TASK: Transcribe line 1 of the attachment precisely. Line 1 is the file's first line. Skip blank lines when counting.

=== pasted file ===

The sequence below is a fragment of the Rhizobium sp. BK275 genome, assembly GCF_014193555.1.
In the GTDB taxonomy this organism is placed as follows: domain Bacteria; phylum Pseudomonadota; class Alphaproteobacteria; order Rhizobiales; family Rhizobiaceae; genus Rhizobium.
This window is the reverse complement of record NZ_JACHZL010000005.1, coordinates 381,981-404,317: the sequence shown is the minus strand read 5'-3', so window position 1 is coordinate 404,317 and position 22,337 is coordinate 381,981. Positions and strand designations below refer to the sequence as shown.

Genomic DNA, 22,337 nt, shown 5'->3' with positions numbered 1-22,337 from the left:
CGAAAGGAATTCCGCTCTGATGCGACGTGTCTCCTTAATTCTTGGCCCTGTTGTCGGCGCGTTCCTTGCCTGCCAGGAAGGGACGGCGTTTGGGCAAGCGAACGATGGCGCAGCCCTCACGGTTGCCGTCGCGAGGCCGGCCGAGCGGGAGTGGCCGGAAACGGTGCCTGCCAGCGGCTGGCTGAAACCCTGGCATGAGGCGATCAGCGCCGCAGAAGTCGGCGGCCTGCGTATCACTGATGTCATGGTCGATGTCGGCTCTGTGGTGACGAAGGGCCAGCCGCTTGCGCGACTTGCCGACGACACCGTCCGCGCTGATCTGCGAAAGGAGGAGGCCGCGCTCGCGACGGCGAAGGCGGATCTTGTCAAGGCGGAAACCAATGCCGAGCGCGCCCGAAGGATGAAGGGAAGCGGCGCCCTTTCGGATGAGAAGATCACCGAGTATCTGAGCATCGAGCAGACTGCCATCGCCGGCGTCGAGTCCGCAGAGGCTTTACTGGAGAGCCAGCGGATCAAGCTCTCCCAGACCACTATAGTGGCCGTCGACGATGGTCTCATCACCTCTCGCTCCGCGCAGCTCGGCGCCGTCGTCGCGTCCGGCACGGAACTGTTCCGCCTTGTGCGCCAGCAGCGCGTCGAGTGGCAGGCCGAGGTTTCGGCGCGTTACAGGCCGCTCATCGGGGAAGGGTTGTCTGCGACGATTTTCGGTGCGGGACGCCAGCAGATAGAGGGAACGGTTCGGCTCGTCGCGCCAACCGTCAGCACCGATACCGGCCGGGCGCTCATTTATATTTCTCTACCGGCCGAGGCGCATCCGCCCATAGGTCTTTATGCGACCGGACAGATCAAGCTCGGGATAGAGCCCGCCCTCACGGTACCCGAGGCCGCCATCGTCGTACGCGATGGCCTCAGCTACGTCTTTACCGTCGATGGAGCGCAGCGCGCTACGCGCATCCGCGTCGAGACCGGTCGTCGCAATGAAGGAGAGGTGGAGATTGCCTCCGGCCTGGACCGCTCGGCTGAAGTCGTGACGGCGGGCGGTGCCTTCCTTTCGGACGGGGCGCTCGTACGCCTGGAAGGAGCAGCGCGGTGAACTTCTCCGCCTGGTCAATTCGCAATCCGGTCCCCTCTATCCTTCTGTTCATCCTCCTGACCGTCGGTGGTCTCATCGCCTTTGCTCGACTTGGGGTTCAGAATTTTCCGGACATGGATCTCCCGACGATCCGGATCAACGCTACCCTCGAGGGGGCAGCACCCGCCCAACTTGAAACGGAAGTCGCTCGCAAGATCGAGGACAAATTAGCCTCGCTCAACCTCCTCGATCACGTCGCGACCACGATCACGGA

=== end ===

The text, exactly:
The sequence below is a fragment of the Rhizobium sp. BK275 genome, assembly GCF_014193555.1.